Over the two years of study in an AAS program, students will be expected to master a basic set of skills necessary for success in criminal justice or policing roles. Students sometimes elect to pursue a specialty, like police tactics, administration or forensics. A high school diploma or GED will be required for admission. Although an AAS program is designed as a vocational program and prepares students for immediate entry into the workforce, most credit can be applied toward bachelor's degrees.
Associate of Applied Science in Police Science
Students should gain a basic understanding of criminal procedures and laws and be able to apply these procedures during daily duties. Coursework can sometimes vary according to a student's specialty and the physical fitness requirements of a program.
- Principles of law enforcement
- Firearms and self-defense
- Criminal law
- Defensive driving
- Police communication
Popular Career Options
Those who earn this degree are not restricted only to becoming police officers. Graduates might also pursue careers in:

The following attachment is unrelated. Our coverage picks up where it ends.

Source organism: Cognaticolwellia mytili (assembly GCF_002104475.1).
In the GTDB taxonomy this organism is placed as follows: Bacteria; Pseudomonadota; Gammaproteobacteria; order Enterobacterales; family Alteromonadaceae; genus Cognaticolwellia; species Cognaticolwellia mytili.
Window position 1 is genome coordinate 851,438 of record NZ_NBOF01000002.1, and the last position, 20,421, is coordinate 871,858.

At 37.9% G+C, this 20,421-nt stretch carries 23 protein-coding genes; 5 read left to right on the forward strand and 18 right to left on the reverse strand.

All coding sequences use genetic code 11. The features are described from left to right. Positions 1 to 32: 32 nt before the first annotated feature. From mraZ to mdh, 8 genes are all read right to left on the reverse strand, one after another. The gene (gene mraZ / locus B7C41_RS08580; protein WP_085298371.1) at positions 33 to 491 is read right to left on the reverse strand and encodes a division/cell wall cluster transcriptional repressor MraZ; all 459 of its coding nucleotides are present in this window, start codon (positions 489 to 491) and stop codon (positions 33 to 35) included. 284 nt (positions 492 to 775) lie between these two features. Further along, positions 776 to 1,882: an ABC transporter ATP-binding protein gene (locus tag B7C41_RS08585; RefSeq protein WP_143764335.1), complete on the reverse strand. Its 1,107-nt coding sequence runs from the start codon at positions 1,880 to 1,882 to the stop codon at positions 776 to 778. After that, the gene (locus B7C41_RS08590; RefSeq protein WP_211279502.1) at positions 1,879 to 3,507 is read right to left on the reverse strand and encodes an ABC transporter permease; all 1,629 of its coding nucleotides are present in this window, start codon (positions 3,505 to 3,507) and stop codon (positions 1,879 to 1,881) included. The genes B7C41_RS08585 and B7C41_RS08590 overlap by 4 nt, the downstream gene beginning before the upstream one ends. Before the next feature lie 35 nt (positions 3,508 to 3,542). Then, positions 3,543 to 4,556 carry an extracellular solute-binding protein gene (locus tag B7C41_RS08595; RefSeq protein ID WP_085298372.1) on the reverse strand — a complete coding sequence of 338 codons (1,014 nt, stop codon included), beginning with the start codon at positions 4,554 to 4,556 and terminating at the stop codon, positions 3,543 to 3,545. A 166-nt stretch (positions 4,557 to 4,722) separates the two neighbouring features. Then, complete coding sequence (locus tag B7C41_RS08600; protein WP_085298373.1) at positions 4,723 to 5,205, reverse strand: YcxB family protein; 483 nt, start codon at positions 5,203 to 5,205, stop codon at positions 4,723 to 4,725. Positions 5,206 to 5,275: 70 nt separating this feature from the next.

- Criminal justice
- Private investigation
- Private security
- Crime scene investigation
- Highway patrol
Many graduates of associate's degrees in police science opt to pursue a bachelor's degree in a related field like law enforcement, criminal justice or police administration. Master's degrees are also available in these fields and are often paid for by police organizations wishing to hire from within.
AAS programs in police science cover the fundamentals of law enforcement, which may include self-defense techniques and the use of firearms. Graduates may be qualified to pursue police academy training or entry-level jobs in the criminal justice field. Bachelor's programs are also available, and associate's-level credits may be fully transferable.